Lake Oswego art exhibit showcases 'what remains'
The Arts Council of Lake Oswego's next showcase may be a bit haunting.
The exhibition titled "Abandoned, Images of What Remains" will have about 90 pieces of art on display from Sept. 3 through Oct. 29 at the new ARTspace Gallery located in City Hall, 380 A Avenue, Suite A. The opening reception, where about 45 artists will talk about their processes, will be from 5:30-7 p.m. Friday, Sept. 10.
"The west coast of America has a unique history from Indigenous Peoples, early frontier days and the Oregon Trail, to the boom and bust industries of logging, mining, and agriculture. As result, the landscape is dotted with abandoned sites and structures," read a July 22 press release from the ACLO. "Once thriving and burgeoning, these now discarded, neglected places bear the mark of past human presence."
Lake Oswego's Public Art and Program Manager Stephanie Johnson said the theme was inspired by her experience living near ghost towns and abandoned mines in New Mexico and Colorado.
"I enjoyed exploring and learning their history," Johnson said in the press release. "There's something so hauntingly beautiful about an empty house that used to be someone's home standing alone on the landscape. Many other people share this fascination and create artistic images of what they see and how it makes them feel."
Johnson told the Review she believes the theme will resonate with the community, and that throughout the pandemic, she thinks more people explored rural areas. She added that in many of the artist statements and descriptions, she noticed people talking about the feeling of abandonment as well — especially during the last 18 months.
Artwork will include photography, paint, collage and 3D pieces, all capturing different interpretations of the theme.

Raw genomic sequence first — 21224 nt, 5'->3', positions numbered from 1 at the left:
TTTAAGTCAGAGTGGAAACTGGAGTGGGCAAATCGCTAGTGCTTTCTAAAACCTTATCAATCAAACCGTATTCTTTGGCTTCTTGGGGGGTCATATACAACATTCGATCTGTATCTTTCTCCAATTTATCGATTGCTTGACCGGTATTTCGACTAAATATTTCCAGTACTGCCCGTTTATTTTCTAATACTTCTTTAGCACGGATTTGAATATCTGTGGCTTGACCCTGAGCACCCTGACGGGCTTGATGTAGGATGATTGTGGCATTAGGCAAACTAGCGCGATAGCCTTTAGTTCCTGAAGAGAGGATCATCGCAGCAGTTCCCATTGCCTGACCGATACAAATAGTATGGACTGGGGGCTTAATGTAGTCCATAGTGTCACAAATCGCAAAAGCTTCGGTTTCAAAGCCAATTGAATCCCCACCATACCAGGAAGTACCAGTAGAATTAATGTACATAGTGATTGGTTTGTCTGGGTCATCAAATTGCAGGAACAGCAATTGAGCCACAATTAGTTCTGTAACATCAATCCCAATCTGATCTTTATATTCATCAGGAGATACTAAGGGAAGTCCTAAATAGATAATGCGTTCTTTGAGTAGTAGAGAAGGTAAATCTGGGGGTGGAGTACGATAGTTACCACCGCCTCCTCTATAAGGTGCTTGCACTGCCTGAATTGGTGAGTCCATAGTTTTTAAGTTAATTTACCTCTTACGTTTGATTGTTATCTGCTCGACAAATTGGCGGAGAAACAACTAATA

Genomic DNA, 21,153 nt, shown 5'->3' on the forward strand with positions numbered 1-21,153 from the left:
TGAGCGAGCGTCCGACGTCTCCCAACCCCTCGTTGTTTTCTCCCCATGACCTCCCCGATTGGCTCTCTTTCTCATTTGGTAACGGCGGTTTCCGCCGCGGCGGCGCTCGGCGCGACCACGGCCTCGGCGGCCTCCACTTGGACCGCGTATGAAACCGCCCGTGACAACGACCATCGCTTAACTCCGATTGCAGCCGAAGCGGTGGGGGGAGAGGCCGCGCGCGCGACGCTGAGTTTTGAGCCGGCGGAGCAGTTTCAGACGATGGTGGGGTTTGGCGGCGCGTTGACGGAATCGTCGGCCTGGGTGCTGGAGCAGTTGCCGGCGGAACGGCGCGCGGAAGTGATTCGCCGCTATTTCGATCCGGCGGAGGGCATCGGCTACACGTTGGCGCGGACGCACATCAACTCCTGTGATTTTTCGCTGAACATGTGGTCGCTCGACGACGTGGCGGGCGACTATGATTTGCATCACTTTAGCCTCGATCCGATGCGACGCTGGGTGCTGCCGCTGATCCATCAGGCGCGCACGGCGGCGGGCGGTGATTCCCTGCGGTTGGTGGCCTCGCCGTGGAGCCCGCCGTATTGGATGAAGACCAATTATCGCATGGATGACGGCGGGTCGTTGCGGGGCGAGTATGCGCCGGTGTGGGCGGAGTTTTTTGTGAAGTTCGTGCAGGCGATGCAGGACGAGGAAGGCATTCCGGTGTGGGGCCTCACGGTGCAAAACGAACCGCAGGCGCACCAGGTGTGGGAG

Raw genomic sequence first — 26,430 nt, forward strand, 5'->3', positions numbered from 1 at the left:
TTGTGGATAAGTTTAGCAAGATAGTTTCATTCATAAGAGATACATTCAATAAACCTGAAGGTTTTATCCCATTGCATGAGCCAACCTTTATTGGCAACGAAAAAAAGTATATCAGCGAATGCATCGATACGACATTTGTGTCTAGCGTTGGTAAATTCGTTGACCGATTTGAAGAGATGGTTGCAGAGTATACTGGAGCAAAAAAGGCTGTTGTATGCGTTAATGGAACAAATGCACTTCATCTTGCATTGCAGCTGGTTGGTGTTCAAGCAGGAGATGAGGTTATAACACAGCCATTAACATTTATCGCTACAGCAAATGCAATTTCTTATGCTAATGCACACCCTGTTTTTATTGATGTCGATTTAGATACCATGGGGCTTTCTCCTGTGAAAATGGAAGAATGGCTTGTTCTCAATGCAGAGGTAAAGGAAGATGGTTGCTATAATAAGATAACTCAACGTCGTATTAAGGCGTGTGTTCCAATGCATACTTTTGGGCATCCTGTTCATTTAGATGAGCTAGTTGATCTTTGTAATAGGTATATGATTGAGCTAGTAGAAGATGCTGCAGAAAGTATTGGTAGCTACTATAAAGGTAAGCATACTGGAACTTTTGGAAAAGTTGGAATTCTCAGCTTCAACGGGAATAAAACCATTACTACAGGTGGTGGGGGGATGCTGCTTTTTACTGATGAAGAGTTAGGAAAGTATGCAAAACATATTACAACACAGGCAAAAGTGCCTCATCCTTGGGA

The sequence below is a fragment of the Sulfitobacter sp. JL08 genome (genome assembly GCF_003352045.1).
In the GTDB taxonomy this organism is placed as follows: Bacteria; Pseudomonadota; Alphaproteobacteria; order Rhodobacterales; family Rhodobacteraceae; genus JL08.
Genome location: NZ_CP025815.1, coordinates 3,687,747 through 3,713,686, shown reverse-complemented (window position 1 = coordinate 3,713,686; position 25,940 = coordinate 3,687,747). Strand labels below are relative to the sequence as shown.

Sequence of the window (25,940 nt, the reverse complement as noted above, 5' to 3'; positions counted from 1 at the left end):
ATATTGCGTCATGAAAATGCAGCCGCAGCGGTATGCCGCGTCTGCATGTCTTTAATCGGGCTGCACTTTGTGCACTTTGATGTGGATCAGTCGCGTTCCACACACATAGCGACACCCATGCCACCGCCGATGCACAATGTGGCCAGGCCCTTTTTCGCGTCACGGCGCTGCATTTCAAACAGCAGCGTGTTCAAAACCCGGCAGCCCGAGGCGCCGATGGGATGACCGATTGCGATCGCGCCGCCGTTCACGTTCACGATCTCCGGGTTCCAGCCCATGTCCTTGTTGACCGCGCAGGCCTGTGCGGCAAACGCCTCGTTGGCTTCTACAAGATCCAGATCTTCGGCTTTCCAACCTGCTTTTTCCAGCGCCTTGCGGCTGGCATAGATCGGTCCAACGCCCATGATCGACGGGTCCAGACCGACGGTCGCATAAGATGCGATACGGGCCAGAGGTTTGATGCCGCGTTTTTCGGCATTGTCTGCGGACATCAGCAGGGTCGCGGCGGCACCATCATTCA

One piece of art that stood out to Johnson is a painting of a former Portland Gas Company building, which has since been demolished.
"There's cool little historical tidbits that you don't run across every day, but someone took a picture of it and did a little bit more research on it," Johnson said.
Similarly, a photograph of the now-disappeared Boardman Tree Farm will be displayed. Another photograph, which personally resonates with Johnson, is of an abandoned mine.
"Prior to this job, I was in Colorado working in a mining town at a mining museum. And it's always really interesting to learn about the history of mining, especially because these mine towns and the mining camps and the big mines were set up in really backcountry locations that were really rugged and hard to get to, and really hard to live near," Johnson said. "So you come across these man-made structures and giant hills of things people pulled out of the ground. It's interesting to think what life would have been like working there and living there."
Work is available for sale and people can visit the exhibition at the gallery from 10 a.m. to 5 p.m. Tuesday through Friday.
Visit the ACLO's website for more information and for COVID-related updates.
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